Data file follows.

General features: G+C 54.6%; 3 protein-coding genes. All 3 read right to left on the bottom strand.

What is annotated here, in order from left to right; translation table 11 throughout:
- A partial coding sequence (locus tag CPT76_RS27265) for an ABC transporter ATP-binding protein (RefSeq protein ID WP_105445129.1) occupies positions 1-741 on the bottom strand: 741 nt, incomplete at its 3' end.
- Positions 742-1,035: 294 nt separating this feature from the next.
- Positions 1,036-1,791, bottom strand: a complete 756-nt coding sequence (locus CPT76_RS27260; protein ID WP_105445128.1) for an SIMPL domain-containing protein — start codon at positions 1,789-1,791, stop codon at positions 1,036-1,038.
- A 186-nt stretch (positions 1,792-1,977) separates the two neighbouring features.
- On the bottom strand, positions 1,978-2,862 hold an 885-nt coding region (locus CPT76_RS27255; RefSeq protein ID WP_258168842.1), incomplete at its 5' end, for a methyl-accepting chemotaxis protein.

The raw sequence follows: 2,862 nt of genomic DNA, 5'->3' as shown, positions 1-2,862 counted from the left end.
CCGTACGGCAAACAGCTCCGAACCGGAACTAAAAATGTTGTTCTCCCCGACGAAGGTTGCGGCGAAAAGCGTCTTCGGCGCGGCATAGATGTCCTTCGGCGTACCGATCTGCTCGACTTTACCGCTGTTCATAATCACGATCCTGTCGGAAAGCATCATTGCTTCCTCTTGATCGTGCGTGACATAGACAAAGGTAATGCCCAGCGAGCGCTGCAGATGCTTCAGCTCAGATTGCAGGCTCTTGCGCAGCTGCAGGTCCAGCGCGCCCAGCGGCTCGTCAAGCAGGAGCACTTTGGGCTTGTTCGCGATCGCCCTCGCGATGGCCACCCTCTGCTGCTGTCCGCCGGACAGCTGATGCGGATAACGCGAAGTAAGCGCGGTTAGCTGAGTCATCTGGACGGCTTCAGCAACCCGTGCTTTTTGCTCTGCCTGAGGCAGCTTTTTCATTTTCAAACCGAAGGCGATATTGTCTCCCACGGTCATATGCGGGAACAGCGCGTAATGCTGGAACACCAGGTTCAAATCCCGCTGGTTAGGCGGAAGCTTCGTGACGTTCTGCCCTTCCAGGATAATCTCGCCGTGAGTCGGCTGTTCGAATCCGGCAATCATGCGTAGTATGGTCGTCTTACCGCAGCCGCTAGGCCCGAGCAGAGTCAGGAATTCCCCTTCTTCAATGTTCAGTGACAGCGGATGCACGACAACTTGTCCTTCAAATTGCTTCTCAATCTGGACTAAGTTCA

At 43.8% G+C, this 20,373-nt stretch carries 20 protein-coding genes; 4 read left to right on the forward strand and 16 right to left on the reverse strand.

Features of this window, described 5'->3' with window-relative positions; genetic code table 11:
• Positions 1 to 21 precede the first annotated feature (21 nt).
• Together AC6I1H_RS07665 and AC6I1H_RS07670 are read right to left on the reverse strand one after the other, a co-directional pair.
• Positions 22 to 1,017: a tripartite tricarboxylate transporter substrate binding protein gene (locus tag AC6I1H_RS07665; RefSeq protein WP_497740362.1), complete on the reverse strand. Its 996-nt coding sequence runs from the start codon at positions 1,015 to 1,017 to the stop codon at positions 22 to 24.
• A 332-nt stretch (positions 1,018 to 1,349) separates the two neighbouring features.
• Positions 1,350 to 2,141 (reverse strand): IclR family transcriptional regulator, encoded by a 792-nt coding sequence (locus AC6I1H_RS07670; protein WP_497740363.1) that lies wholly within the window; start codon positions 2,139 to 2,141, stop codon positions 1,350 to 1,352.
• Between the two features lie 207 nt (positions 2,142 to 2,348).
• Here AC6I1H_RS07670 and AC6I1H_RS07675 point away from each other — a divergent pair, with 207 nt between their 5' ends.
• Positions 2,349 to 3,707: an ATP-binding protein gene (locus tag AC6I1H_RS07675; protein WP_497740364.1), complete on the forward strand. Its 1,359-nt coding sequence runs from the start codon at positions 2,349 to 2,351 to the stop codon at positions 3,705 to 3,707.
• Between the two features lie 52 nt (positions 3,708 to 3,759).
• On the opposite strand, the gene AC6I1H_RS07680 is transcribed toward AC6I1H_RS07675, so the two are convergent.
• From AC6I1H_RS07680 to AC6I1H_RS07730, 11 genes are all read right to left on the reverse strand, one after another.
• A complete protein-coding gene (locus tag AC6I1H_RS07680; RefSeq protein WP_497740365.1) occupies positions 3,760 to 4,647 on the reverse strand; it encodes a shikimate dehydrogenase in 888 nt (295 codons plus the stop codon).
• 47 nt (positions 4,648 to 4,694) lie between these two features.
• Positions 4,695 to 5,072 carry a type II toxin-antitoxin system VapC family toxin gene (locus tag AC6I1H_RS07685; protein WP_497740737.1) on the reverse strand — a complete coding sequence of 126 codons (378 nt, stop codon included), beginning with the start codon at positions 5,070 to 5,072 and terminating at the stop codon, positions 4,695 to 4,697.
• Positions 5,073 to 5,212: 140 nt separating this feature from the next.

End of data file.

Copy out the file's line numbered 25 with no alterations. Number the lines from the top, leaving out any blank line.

• Positions 4,695 to 5,072 carry a type II toxin-antitoxin system VapC family toxin gene (locus tag AC6I1H_RS07685; protein WP_497740737.1) on the reverse strand — a complete coding sequence of 126 codons (378 nt, stop codon included), beginning with the start codon at positions 5,070 to 5,072 and terminating at the stop codon, positions 4,695 to 4,697.